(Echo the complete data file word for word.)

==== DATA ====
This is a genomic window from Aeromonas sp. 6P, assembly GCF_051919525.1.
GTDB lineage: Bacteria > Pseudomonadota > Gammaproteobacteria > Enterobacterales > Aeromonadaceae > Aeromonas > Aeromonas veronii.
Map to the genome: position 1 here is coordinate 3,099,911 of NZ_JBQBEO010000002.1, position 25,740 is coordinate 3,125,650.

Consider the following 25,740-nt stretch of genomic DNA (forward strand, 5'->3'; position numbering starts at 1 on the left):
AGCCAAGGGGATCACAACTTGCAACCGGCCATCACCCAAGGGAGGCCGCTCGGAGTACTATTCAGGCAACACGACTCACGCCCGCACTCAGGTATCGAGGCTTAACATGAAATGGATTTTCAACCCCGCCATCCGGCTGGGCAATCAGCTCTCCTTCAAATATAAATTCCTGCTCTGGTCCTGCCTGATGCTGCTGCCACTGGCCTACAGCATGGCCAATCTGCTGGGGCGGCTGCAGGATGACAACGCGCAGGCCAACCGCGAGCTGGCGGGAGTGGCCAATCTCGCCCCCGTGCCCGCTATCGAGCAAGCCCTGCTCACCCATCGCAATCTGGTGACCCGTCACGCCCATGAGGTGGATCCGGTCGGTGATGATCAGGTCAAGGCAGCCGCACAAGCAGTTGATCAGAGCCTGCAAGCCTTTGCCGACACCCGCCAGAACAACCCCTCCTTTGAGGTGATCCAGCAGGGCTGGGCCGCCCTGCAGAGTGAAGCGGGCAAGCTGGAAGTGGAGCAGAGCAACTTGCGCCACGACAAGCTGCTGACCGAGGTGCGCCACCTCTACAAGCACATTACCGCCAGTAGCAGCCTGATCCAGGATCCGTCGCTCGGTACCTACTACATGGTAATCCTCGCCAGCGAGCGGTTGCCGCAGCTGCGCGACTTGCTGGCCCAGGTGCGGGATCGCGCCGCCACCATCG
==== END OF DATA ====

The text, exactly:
This is a genomic window from Aeromonas sp. 6P, assembly GCF_051919525.1.
GTDB lineage: Bacteria > Pseudomonadota > Gammaproteobacteria > Enterobacterales > Aeromonadaceae > Aeromonas > Aeromonas veronii.
Map to the genome: position 1 here is coordinate 3,099,911 of NZ_JBQBEO010000002.1, position 25,740 is coordinate 3,125,650.

Consider the following 25,740-nt stretch of genomic DNA (forward strand, 5'->3'; position numbering starts at 1 on the left):
AGCCAAGGGGATCACAACTTGCAACCGGCCATCACCCAAGGGAGGCCGCTCGGAGTACTATTCAGGCAACACGACTCACGCCCGCACTCAGGTATCGAGGCTTAACATGAAATGGATTTTCAACCCCGCCATCCGGCTGGGCAATCAGCTCTCCTTCAAATATAAATTCCTGCTCTGGTCCTGCCTGATGCTGCTGCCACTGGCCTACAGCATGGCCAATCTGCTGGGGCGGCTGCAGGATGACAACGCGCAGGCCAACCGCGAGCTGGCGGGAGTGGCCAATCTCGCCCCCGTGCCCGCTATCGAGCAAGCCCTGCTCACCCATCGCAATCTGGTGACCCGTCACGCCCATGAGGTGGATCCGGTCGGTGATGATCAGGTCAAGGCAGCCGCACAAGCAGTTGATCAGAGCCTGCAAGCCTTTGCCGACACCCGCCAGAACAACCCCTCCTTTGAGGTGATCCAGCAGGGCTGGGCCGCCCTGCAGAGTGAAGCGGGCAAGCTGGAAGTGGAGCAGAGCAACTTGCGCCACGACAAGCTGCTGACCGAGGTGCGCCACCTCTACAAGCACATTACCGCCAGTAGCAGCCTGATCCAGGATCCGTCGCTCGGTACCTACTACATGGTAATCCTCGCCAGCGAGCGGTTGCCGCAGCTGCGCGACTTGCTGGCCCAGGTGCGGGATCGCGCCGCCACCATCG